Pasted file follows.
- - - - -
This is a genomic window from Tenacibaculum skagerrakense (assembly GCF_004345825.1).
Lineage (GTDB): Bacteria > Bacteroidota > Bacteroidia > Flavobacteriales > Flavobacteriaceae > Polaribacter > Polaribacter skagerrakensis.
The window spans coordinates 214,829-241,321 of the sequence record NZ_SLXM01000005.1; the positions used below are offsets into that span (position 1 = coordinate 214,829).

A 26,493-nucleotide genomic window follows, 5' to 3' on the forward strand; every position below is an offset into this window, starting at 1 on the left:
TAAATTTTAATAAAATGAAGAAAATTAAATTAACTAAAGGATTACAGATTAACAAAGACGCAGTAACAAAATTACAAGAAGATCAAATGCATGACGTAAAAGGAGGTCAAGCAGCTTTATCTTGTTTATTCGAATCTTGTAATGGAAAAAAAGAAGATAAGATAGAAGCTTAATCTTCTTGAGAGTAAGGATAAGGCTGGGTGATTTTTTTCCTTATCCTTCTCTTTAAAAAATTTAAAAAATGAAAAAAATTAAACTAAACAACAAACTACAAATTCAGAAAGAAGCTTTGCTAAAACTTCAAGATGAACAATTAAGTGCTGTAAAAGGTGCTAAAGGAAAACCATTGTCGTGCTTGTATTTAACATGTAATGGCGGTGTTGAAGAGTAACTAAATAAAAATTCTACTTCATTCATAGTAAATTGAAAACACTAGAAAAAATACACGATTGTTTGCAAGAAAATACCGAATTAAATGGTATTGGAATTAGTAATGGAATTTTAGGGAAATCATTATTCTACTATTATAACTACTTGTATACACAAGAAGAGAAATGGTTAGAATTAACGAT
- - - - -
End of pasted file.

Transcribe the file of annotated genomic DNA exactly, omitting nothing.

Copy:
This is a genomic window from Tenacibaculum skagerrakense (assembly GCF_004345825.1).
Lineage (GTDB): Bacteria > Bacteroidota > Bacteroidia > Flavobacteriales > Flavobacteriaceae > Polaribacter > Polaribacter skagerrakensis.
The window spans coordinates 214,829-241,321 of the sequence record NZ_SLXM01000005.1; the positions used below are offsets into that span (position 1 = coordinate 214,829).

A 26,493-nucleotide genomic window follows, 5' to 3' on the forward strand; every position below is an offset into this window, starting at 1 on the left:
TAAATTTTAATAAAATGAAGAAAATTAAATTAACTAAAGGATTACAGATTAACAAAGACGCAGTAACAAAATTACAAGAAGATCAAATGCATGACGTAAAAGGAGGTCAAGCAGCTTTATCTTGTTTATTCGAATCTTGTAATGGAAAAAAAGAAGATAAGATAGAAGCTTAATCTTCTTGAGAGTAAGGATAAGGCTGGGTGATTTTTTTCCTTATCCTTCTCTTTAAAAAATTTAAAAAATGAAAAAAATTAAACTAAACAACAAACTACAAATTCAGAAAGAAGCTTTGCTAAAACTTCAAGATGAACAATTAAGTGCTGTAAAAGGTGCTAAAGGAAAACCATTGTCGTGCTTGTATTTAACATGTAATGGCGGTGTTGAAGAGTAACTAAATAAAAATTCTACTTCATTCATAGTAAATTGAAAACACTAGAAAAAATACACGATTGTTTGCAAGAAAATACCGAATTAAATGGTATTGGAATTAGTAATGGAATTTTAGGGAAATCATTATTCTACTATTATAACTACTTGTATACACAAGAAGAGAAATGGTTAGAATTAACGAT